Anonymous said...

And I have about had it up to here with tutors... One person I know spent over $5000 and the goofball tutor sent her to a dog whisperer to get over her exam hostility.

If that is not a total rip I don't know what is. I think she had to pay extra for the dog whisperer,too.

Anonymous said...

To: Anon 8:10 PM

I'm curious as to what "you" think is the better method compared to say memorizing the black letter law? Quite frankly, I don't see the point of writing essays using an outline for several reasons. One, the bar exam itself won't allow it so why practice using something you won't be able to use during the bar? But to each his own, as everyone's learning methods and strategies are different. With that said, I'd like to offer some constructive critism on your method. By only practicing previously written essays and "minimizing your memorization," you run the high risk of seeing a question or issue on the bar not previously raised. So with that said, I know memorizing sucks, but I really don't see any other way around this beast....hell it even helps on the mbe's by memorizing rules!

Anonymous said...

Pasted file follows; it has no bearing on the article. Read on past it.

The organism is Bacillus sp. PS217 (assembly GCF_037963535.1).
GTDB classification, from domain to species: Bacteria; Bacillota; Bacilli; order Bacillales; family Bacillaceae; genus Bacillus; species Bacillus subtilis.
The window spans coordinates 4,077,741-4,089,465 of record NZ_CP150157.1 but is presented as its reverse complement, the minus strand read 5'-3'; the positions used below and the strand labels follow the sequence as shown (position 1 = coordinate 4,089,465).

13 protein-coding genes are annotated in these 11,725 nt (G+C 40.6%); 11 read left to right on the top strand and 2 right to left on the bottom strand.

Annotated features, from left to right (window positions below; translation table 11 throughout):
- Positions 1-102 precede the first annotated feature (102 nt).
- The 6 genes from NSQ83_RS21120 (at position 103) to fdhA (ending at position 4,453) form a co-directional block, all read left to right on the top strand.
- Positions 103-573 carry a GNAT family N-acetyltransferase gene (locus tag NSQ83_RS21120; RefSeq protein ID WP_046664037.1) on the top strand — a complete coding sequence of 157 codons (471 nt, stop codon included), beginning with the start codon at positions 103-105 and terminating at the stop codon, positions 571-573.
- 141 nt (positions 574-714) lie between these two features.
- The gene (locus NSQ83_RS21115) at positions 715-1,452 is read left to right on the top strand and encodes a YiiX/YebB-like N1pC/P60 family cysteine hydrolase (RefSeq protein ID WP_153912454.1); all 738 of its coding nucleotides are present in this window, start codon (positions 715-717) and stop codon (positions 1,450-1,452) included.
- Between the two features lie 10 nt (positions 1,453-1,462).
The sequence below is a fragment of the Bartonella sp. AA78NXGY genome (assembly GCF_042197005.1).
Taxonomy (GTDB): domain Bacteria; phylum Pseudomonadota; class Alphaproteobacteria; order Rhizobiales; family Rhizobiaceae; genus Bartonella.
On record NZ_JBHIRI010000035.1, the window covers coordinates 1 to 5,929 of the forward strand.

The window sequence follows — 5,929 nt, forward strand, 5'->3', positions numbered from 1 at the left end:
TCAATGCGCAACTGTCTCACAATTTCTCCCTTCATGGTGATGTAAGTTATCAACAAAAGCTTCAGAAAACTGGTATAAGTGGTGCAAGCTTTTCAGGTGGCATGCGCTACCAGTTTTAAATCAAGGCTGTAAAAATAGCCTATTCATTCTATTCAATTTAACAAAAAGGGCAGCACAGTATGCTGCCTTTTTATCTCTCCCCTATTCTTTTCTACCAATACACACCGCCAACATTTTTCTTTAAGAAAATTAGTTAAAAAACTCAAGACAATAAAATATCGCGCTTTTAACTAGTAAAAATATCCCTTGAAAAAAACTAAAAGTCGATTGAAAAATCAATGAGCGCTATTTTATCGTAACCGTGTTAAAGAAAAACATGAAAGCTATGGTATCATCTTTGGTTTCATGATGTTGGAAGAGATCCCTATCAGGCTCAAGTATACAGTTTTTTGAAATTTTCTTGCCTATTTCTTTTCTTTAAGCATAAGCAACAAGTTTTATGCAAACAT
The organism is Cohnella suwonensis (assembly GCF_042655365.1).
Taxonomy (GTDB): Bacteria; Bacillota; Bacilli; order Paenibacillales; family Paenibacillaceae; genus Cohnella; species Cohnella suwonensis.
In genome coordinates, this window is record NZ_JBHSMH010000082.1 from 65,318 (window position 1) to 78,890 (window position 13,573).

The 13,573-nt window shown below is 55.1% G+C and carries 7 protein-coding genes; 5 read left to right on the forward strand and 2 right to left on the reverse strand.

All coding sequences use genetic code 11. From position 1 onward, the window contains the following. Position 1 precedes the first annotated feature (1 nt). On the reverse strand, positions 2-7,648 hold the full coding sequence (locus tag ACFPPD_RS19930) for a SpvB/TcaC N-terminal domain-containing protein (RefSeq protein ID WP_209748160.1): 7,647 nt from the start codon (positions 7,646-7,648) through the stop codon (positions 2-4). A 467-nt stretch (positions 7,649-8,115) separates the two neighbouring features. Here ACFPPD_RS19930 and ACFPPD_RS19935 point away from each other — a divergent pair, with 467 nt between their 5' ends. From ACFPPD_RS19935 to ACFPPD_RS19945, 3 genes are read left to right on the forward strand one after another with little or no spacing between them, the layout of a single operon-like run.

Using an outline while practicing your essays, will help you learn your layout of those essays for the exam. You are memorizing and learning the law simultaneously as you practice essays when you use your outline,doing practice essays in the beginning. Memorizing doesn't have to be a separate activity.. or at least not as much as people think,

My flowchart outline is broken down by elements and so I have my subtopics and my elements. From my outline, I have a pretty good idea how to set up my essay answer.

You learn certain activities by doing them... Yes, you have to know the law, but you can also learn it by practicing it. It doesn't have to be such a separate step in the learning process.

Sacuzzo and Johnson are masters at the study of how the brain recalls things. The more senses you get involved with learning and memory, the more you organize your information before you memorize, and the more you practice or utilize what you want to recall, the easier you will recall it. Active learning. This is an activity based way of memorizing. The more rules you have in long term recall, the better off you will be at exam time.